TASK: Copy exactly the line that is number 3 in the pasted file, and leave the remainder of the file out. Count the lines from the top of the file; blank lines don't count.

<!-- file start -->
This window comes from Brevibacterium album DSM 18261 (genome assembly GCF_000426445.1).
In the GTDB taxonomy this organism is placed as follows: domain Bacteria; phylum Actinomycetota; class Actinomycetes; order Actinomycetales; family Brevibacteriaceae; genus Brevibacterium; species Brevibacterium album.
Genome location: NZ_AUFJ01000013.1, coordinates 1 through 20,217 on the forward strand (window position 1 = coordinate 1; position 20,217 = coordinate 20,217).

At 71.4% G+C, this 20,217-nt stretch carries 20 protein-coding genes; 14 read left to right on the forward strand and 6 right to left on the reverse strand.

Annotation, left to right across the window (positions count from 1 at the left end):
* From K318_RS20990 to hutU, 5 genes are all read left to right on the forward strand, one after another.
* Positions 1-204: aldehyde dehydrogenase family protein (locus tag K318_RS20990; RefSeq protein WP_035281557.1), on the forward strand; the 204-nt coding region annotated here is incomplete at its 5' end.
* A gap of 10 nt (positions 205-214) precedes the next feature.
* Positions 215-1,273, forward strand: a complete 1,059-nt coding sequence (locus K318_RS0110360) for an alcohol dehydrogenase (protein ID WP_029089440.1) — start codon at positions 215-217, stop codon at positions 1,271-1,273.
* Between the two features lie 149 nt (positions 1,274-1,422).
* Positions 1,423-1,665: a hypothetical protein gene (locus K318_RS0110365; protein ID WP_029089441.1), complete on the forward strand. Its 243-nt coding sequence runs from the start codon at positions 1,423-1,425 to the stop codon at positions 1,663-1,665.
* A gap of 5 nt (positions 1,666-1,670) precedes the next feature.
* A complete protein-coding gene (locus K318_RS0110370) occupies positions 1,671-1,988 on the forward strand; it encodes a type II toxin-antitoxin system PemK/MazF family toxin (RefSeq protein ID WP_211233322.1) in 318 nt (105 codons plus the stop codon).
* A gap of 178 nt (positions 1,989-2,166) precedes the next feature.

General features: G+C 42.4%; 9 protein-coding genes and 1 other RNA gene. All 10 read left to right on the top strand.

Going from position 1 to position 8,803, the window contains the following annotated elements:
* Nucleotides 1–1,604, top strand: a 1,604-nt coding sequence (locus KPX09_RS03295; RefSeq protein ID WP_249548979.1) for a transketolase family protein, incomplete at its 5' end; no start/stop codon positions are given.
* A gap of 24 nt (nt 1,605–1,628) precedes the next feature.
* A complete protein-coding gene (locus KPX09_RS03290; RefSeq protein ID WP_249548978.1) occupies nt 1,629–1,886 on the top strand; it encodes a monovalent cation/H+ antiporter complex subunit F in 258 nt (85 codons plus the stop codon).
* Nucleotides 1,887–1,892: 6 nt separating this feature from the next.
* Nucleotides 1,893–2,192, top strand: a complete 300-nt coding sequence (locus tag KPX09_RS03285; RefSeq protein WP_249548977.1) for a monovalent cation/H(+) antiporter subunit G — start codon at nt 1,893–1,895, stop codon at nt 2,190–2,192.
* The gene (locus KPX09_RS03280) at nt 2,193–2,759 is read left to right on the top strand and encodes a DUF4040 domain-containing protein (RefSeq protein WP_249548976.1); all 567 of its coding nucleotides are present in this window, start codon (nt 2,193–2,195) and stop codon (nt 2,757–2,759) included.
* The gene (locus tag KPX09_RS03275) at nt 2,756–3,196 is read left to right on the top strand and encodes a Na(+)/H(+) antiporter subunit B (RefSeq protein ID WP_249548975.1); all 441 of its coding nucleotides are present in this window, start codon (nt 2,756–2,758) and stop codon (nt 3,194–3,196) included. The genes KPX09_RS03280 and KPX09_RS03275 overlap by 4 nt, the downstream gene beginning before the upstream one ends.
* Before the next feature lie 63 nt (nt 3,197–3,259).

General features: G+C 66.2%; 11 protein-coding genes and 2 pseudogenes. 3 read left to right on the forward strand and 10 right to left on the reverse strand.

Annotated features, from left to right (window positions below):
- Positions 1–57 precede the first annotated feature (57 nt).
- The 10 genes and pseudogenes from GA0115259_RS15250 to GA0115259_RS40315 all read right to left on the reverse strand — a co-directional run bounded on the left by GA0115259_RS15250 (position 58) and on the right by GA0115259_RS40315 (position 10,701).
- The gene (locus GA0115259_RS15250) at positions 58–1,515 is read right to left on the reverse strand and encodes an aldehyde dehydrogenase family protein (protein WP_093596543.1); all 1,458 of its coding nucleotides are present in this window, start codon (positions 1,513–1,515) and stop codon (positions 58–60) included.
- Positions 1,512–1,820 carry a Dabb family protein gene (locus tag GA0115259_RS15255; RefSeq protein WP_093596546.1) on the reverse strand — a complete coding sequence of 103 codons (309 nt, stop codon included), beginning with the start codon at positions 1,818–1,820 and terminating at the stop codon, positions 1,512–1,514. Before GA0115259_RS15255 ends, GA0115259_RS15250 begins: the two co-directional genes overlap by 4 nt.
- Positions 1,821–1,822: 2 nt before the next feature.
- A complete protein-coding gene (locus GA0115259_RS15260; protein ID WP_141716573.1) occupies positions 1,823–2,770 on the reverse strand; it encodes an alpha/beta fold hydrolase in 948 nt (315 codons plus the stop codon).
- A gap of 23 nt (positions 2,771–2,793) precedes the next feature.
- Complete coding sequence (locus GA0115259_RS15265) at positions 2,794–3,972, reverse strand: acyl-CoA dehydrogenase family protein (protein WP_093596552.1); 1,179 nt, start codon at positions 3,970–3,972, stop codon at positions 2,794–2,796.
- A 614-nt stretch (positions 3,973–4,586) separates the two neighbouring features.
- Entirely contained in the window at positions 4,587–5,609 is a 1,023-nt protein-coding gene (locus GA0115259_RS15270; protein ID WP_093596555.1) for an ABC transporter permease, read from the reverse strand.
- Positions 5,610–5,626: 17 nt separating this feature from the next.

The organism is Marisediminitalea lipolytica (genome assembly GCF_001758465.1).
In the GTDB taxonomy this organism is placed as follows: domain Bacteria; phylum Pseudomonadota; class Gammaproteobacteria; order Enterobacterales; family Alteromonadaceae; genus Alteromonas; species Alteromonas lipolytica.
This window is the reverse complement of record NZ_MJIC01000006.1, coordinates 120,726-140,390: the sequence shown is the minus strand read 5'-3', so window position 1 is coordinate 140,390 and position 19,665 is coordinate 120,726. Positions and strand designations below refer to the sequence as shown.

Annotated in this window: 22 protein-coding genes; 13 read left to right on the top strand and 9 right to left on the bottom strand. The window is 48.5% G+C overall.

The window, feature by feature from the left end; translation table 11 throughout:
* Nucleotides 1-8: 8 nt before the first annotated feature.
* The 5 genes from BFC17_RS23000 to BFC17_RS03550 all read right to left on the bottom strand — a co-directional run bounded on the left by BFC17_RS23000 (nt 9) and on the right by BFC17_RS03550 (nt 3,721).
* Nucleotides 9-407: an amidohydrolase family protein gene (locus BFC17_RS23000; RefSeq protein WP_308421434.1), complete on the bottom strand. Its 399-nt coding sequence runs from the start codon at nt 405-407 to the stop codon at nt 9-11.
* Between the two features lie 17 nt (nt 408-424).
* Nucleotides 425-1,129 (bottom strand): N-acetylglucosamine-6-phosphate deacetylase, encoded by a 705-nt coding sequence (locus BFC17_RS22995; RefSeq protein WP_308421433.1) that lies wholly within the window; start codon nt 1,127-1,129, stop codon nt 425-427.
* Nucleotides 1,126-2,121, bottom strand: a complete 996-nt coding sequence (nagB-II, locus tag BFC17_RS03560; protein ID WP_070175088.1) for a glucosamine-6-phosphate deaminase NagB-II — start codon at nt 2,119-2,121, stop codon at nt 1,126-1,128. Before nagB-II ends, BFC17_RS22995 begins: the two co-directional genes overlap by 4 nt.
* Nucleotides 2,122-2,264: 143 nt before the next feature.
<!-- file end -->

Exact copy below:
Genome location: NZ_AUFJ01000013.1, coordinates 1 through 20,217 on the forward strand (window position 1 = coordinate 1; position 20,217 = coordinate 20,217).